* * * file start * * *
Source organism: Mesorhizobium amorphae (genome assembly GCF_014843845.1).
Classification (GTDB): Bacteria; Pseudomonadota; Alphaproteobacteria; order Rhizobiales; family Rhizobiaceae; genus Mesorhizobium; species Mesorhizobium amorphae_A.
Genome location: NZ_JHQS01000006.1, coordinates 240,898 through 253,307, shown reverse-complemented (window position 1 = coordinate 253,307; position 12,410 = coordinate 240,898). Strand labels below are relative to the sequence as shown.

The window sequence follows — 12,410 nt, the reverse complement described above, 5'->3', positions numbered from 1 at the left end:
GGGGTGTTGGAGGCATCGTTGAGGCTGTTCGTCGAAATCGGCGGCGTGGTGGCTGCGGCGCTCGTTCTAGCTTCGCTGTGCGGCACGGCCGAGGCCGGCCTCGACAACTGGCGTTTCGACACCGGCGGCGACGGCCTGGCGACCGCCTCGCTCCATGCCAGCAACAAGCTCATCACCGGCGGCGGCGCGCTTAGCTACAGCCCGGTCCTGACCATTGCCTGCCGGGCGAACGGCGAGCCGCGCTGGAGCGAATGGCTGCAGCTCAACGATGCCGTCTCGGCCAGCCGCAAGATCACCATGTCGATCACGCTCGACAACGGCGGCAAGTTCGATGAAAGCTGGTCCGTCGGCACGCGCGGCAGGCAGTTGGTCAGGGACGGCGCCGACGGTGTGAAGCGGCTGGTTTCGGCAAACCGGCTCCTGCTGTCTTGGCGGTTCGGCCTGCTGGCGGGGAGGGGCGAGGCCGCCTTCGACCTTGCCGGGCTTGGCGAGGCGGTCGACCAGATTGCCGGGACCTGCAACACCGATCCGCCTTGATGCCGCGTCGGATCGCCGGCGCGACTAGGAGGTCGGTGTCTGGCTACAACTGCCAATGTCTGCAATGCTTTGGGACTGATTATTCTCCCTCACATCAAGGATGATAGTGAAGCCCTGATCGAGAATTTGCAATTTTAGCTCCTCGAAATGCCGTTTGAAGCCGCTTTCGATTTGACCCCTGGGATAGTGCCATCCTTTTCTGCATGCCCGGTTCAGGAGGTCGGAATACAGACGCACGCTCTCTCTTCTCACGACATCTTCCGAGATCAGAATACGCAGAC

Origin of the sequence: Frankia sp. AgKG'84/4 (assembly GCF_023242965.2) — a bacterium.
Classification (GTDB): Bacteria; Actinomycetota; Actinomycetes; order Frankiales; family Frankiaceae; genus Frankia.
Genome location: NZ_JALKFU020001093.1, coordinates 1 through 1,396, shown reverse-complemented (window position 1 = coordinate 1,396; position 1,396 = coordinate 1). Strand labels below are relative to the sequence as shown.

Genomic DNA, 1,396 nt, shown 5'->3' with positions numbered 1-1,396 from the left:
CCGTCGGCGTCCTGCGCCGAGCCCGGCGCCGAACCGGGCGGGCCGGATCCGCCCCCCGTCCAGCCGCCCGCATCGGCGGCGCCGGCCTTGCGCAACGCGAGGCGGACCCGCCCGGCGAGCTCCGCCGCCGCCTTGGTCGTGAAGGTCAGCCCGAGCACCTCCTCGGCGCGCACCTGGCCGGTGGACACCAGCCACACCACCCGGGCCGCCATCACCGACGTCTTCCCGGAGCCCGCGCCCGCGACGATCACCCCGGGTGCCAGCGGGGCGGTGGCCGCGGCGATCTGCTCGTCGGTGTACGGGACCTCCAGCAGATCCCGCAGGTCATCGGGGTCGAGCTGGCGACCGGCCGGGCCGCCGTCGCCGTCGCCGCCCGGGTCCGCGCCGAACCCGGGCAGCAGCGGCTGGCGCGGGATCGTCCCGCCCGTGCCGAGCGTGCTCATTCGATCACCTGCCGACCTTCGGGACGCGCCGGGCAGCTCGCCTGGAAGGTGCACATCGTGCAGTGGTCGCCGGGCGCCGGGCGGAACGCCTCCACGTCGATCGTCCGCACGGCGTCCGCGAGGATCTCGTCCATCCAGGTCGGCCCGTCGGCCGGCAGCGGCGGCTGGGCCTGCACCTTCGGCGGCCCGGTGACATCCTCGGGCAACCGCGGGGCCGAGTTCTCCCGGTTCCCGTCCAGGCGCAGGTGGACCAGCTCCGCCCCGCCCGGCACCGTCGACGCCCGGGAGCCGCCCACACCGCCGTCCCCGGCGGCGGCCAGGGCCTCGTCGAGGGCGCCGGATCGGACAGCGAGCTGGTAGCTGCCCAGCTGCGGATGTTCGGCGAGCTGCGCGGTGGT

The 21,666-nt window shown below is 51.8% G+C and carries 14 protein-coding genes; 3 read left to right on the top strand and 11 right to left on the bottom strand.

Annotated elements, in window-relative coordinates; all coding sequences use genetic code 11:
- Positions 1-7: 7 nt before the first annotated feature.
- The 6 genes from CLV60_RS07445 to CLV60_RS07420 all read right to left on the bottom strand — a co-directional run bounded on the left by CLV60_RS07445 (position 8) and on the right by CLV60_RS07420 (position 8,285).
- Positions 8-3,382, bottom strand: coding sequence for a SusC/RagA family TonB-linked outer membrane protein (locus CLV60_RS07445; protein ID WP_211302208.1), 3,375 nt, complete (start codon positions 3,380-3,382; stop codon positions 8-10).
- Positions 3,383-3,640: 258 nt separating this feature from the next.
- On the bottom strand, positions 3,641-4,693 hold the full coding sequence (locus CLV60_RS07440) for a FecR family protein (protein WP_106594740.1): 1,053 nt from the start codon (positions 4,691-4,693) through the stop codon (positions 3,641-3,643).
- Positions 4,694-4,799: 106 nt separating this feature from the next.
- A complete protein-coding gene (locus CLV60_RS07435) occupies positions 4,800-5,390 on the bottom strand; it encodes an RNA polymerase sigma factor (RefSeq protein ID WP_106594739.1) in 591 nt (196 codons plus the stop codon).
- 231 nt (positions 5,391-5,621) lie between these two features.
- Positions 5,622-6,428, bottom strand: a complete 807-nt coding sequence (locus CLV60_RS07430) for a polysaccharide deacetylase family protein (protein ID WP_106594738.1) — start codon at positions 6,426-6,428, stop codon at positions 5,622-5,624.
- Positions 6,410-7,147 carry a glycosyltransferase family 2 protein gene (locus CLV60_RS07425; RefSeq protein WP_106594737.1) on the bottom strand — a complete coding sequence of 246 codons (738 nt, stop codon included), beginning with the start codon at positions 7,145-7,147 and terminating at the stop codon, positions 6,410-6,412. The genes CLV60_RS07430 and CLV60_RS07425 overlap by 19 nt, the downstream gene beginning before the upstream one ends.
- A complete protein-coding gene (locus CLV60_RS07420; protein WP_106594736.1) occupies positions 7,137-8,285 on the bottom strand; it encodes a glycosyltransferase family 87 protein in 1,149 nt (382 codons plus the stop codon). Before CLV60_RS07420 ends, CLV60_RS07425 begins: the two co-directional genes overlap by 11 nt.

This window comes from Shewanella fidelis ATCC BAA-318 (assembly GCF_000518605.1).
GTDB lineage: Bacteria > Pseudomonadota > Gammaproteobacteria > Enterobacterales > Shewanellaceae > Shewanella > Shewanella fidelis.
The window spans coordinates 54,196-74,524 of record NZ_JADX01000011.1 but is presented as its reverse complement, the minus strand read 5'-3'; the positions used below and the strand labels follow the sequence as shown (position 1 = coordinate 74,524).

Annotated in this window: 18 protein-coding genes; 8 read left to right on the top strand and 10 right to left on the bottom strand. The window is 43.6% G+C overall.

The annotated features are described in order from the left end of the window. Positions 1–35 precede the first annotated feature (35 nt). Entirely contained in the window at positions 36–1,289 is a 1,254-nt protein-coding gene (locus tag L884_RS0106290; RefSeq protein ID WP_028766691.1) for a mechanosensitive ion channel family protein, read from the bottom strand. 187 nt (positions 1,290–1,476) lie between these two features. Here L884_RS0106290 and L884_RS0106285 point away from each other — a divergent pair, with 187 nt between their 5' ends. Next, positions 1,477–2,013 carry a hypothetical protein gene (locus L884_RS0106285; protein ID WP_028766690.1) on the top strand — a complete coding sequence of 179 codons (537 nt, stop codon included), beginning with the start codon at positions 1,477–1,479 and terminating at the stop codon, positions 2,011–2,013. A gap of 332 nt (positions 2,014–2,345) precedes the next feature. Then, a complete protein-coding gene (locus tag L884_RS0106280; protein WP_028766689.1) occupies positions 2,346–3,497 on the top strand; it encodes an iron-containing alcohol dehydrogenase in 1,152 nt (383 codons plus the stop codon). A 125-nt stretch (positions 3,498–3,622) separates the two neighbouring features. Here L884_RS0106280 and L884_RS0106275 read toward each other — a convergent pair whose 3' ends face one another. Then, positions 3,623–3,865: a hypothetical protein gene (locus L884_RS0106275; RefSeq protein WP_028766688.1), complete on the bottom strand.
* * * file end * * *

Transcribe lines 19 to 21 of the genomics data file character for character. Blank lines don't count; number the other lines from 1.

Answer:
- A complete protein-coding gene (locus CLV60_RS07435) occupies positions 4,800-5,390 on the bottom strand; it encodes an RNA polymerase sigma factor (RefSeq protein ID WP_106594739.1) in 591 nt (196 codons plus the stop codon).
- 231 nt (positions 5,391-5,621) lie between these two features.
- Positions 5,622-6,428, bottom strand: a complete 807-nt coding sequence (locus CLV60_RS07430) for a polysaccharide deacetylase family protein (protein ID WP_106594738.1) — start codon at positions 6,426-6,428, stop codon at positions 5,622-5,624.